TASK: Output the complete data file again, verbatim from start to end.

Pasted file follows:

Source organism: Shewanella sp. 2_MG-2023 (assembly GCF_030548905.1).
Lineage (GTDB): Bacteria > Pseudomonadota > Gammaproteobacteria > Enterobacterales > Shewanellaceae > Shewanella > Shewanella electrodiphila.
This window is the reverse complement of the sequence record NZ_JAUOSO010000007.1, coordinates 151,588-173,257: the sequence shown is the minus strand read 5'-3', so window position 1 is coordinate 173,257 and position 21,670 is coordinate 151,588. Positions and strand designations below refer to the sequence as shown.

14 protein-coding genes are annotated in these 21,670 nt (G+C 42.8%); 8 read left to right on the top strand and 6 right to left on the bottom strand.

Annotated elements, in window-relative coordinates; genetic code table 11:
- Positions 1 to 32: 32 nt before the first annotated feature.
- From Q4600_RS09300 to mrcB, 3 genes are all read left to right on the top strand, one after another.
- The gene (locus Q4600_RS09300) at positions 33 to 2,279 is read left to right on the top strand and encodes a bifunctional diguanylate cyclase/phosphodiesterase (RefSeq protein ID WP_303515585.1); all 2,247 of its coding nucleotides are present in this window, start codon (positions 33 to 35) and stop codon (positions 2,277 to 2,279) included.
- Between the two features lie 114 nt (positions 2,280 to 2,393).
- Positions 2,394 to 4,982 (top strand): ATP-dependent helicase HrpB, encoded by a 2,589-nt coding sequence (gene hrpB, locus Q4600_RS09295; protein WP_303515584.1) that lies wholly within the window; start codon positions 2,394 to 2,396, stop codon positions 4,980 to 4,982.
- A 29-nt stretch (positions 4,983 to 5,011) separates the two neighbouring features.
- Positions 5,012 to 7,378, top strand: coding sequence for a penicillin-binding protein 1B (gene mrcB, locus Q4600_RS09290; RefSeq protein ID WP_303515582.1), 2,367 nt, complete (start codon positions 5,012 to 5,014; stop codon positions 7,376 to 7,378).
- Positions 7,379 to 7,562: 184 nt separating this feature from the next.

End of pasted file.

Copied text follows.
Source organism: Shewanella sp. 2_MG-2023 (assembly GCF_030548905.1).
Lineage (GTDB): Bacteria > Pseudomonadota > Gammaproteobacteria > Enterobacterales > Shewanellaceae > Shewanella > Shewanella electrodiphila.
This window is the reverse complement of the sequence record NZ_JAUOSO010000007.1, coordinates 151,588-173,257: the sequence shown is the minus strand read 5'-3', so window position 1 is coordinate 173,257 and position 21,670 is coordinate 151,588. Positions and strand designations below refer to the sequence as shown.

14 protein-coding genes are annotated in these 21,670 nt (G+C 42.8%); 8 read left to right on the top strand and 6 right to left on the bottom strand.

Annotated elements, in window-relative coordinates; genetic code table 11:
- Positions 1 to 32: 32 nt before the first annotated feature.
- From Q4600_RS09300 to mrcB, 3 genes are all read left to right on the top strand, one after another.
- The gene (locus Q4600_RS09300) at positions 33 to 2,279 is read left to right on the top strand and encodes a bifunctional diguanylate cyclase/phosphodiesterase (RefSeq protein ID WP_303515585.1); all 2,247 of its coding nucleotides are present in this window, start codon (positions 33 to 35) and stop codon (positions 2,277 to 2,279) included.
- Between the two features lie 114 nt (positions 2,280 to 2,393).
- Positions 2,394 to 4,982 (top strand): ATP-dependent helicase HrpB, encoded by a 2,589-nt coding sequence (gene hrpB, locus Q4600_RS09295; protein WP_303515584.1) that lies wholly within the window; start codon positions 2,394 to 2,396, stop codon positions 4,980 to 4,982.
- A 29-nt stretch (positions 4,983 to 5,011) separates the two neighbouring features.
- Positions 5,012 to 7,378, top strand: coding sequence for a penicillin-binding protein 1B (gene mrcB, locus Q4600_RS09290; RefSeq protein ID WP_303515582.1), 2,367 nt, complete (start codon positions 5,012 to 5,014; stop codon positions 7,376 to 7,378).
- Positions 7,379 to 7,562: 184 nt separating this feature from the next.